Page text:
Lorentz Force Mechanism in Vertebrate Photoreceptors

In the dark, the cell membrane of the outer segment of a vertebrate rod or cone has a heavy leakage current density of certain positive ions into the cell through gated cation channels embedded in the cell membrane. 80% of the current is carried by Na+, 15% by Ca++, and 5% by Mg++ ions. The inward leakage current is balanced by active outward pumping of Na+, etc., by metabolic pumps in the inner segment of the cell.

When light is absorbed by the photopigment molecules on the disks inside the outer segment, a complex cascade of chemical reactions leads to the closure of the cation channels, allowing the photoreceptor cell to hyperpolarize (Kolb et al., 1999). The important thing in this model is that in the dark there is a radially directed, cation current density Jx crossing the membrane of the outer segment of the photoreceptor cell. If a magnetic field is applied perpendicular to Jx, the resulting Lorentz force, FL, given by the right-hand screw rule, will be perpendicular to both B and Jx, and tangential to the cell membrane. Thus, a moving cation will experience a force perpendicular to its direction of motion through the ion channel. This lateral force could slow or block the passage of individual leakage cations, reducing the dark Jx and causing the cell to hyperpolarize slightly, mimicking low-level light being absorbed by the receptor. Obviously, such dual-use of a rod or cone as a photoreceptor and a magnetoreceptor would only be possible in the absence of light. If such a magnetic field-sensing rod (or cone) in the retina were oriented on the animal's anterior-posterior axis when the animal was aligned with Be, there could be maximum neural output by a special ganglion cell fiber to the CNS.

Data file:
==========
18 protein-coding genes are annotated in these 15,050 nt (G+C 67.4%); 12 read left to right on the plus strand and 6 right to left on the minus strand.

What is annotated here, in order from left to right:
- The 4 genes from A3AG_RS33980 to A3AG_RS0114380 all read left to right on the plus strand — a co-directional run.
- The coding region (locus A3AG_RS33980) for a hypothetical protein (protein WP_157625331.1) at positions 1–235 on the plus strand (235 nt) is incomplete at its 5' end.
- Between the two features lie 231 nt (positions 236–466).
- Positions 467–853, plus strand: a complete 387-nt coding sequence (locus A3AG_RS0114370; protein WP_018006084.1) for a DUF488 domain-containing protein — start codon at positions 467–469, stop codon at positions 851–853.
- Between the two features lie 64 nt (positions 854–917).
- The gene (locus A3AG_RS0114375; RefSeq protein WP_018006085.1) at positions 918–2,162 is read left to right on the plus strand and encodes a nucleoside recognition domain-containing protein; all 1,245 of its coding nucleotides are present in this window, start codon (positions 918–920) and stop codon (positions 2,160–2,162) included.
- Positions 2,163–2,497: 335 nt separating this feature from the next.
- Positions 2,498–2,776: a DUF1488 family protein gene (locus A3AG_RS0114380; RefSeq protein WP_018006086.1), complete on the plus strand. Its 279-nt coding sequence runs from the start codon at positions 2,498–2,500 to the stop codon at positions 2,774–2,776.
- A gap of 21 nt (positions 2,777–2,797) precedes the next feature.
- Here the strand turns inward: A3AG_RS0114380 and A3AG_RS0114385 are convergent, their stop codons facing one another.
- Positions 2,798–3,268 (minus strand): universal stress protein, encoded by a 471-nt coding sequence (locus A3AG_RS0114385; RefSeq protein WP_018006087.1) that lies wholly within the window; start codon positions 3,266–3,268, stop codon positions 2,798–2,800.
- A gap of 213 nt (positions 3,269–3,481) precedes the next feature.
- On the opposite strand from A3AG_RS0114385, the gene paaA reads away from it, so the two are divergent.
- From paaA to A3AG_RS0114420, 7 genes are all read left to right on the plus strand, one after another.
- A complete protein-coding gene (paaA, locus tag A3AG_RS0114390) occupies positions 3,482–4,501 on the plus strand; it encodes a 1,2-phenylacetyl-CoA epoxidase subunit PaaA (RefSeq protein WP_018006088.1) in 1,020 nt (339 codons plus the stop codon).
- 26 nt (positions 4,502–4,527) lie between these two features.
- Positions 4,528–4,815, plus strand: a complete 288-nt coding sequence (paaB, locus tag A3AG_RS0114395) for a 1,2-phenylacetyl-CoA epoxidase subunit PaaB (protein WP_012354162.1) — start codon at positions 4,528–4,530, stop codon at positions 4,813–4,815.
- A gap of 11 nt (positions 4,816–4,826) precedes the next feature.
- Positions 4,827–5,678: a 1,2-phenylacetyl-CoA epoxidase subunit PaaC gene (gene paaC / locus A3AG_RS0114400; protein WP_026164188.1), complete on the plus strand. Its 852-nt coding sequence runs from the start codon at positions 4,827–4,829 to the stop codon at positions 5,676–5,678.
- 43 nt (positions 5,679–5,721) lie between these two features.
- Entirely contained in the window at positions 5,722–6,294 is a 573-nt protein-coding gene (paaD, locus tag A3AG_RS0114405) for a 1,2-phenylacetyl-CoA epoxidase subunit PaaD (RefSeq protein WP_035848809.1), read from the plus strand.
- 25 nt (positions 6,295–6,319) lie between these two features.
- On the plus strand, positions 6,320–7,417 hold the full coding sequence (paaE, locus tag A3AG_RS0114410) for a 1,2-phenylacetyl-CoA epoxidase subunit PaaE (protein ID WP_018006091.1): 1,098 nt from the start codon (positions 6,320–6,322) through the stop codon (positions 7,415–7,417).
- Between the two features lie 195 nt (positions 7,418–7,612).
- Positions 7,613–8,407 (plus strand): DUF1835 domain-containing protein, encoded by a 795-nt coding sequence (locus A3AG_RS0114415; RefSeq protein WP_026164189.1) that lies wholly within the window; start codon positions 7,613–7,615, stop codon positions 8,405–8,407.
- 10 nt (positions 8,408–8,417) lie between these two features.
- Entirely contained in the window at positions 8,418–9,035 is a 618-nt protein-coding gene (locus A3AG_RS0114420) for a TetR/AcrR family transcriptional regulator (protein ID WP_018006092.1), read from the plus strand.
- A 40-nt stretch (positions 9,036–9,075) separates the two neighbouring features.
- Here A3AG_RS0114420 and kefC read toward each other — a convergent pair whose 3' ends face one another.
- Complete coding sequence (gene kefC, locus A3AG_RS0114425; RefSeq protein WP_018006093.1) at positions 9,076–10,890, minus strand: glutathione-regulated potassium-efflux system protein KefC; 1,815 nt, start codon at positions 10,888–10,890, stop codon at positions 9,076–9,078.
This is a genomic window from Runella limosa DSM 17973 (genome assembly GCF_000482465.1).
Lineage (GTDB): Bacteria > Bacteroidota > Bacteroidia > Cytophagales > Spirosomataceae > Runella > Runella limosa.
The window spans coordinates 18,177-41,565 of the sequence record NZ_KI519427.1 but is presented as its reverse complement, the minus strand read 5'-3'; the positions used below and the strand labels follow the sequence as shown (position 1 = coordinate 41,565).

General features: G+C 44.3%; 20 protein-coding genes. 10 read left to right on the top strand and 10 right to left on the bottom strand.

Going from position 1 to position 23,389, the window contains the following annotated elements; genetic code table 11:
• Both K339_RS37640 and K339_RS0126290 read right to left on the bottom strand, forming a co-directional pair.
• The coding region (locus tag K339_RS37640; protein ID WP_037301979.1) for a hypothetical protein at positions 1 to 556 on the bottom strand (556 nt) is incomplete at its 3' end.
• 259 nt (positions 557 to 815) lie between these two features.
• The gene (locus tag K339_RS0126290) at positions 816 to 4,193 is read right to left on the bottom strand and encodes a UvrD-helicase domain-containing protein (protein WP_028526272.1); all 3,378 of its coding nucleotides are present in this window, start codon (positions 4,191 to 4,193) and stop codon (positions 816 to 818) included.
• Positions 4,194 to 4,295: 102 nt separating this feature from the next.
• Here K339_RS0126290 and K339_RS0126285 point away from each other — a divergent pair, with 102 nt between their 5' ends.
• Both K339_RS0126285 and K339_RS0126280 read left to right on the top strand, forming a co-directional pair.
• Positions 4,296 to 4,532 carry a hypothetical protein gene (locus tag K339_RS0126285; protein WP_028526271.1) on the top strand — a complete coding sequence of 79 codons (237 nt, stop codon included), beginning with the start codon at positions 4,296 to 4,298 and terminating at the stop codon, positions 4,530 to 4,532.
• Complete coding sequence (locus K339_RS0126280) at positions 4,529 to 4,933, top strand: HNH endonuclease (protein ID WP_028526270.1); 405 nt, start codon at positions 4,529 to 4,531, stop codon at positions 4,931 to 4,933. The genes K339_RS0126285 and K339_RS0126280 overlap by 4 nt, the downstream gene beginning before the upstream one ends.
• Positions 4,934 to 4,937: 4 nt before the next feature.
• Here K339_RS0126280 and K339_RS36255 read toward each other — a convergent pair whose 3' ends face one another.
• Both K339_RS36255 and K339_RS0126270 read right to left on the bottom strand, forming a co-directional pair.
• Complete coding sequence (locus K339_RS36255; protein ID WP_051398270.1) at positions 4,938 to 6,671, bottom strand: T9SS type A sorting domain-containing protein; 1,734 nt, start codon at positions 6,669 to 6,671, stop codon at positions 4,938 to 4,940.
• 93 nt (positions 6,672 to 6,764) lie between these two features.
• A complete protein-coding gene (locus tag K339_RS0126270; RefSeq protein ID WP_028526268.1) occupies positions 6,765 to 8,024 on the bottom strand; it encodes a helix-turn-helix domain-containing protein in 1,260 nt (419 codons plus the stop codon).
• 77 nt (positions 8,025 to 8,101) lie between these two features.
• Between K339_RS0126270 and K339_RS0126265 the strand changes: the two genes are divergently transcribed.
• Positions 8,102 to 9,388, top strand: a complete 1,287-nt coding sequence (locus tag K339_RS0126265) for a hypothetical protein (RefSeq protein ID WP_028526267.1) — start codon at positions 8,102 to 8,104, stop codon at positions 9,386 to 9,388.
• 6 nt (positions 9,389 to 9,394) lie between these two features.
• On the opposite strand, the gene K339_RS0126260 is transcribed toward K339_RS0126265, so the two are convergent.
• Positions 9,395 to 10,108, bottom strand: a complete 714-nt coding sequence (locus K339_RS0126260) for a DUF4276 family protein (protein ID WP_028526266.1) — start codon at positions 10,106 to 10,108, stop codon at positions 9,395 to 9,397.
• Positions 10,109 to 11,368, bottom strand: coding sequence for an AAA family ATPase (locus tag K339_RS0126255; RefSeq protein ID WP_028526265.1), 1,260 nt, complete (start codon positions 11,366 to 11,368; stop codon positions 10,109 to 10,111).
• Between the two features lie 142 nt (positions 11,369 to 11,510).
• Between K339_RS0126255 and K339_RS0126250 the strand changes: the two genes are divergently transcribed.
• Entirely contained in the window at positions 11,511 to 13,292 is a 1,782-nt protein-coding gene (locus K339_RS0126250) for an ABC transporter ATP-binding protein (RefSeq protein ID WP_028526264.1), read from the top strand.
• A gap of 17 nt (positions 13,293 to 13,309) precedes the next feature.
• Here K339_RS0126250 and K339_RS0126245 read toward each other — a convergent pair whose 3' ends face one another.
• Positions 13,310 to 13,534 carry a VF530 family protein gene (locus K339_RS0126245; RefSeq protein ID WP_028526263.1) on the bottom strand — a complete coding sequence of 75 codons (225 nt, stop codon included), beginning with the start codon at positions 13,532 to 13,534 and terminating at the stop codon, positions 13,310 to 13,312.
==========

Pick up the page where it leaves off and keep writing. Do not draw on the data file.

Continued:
Semm and Demaine (1986) showed that visual neurons in the pigeon's brain responded to changes in the direction of a magnetic field. Their assumption was that the neural activity of magnetic origin came from the eyes, and was not from magnetite-containing magnetosensors heretofore implicated in pigeon navigation. The responses occurred only in light, which is contrary to the hypothetical scenario above, unless a special magnetosensing rod or cone lacked the normal biochemical machinery to close cation channels in response to light, and responded only to Be.

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